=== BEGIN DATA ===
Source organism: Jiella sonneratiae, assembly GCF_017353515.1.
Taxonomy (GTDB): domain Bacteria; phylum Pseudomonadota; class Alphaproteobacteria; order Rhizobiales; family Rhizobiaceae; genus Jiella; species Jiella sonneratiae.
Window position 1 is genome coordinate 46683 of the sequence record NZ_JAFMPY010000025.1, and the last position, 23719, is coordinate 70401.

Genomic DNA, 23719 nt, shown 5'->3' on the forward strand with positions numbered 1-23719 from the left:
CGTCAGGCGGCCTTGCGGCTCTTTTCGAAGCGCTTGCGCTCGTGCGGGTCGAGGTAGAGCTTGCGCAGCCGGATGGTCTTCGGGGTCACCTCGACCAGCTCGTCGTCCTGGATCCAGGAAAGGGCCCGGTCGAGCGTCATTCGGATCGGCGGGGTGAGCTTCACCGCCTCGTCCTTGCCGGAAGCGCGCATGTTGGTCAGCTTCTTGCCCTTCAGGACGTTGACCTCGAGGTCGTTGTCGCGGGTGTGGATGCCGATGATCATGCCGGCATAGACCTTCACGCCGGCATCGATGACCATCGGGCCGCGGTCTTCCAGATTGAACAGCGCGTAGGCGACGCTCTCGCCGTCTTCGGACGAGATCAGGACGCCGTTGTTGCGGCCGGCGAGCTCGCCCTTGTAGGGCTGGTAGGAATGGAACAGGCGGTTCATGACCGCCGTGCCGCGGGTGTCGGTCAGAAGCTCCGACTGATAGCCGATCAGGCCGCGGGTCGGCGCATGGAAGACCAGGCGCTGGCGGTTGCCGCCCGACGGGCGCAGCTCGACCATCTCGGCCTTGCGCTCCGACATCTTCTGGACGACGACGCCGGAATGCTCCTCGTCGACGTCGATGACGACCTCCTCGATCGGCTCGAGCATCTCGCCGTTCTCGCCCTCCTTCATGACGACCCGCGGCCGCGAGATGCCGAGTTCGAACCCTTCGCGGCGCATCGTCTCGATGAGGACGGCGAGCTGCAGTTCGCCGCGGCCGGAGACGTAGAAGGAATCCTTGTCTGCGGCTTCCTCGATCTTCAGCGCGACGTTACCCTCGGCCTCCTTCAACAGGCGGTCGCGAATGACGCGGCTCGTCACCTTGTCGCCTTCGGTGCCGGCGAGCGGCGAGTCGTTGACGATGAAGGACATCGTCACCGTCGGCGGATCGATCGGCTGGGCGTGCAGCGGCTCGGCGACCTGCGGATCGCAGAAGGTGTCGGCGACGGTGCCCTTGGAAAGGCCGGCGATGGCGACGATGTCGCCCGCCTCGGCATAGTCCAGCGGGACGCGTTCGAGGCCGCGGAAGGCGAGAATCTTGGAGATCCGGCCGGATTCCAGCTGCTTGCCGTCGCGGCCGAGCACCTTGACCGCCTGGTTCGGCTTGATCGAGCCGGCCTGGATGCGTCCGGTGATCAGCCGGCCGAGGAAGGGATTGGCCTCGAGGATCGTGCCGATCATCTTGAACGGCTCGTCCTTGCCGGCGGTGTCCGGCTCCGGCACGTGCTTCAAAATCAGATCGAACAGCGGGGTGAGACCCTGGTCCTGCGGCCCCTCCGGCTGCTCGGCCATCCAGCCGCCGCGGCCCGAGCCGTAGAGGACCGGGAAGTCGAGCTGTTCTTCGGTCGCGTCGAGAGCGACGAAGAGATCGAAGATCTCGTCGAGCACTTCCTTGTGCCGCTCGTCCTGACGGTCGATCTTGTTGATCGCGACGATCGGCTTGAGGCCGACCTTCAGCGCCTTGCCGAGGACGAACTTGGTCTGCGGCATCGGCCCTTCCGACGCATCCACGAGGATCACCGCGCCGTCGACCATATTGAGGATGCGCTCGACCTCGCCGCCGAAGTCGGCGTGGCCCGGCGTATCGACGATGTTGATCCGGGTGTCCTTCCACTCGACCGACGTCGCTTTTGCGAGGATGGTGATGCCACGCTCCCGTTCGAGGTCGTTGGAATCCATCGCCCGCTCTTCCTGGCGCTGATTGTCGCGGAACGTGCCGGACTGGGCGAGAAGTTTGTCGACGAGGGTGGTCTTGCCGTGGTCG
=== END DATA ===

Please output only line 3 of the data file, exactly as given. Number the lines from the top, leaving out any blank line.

Window position 1 is genome coordinate 46683 of the sequence record NZ_JAFMPY010000025.1, and the last position, 23719, is coordinate 70401.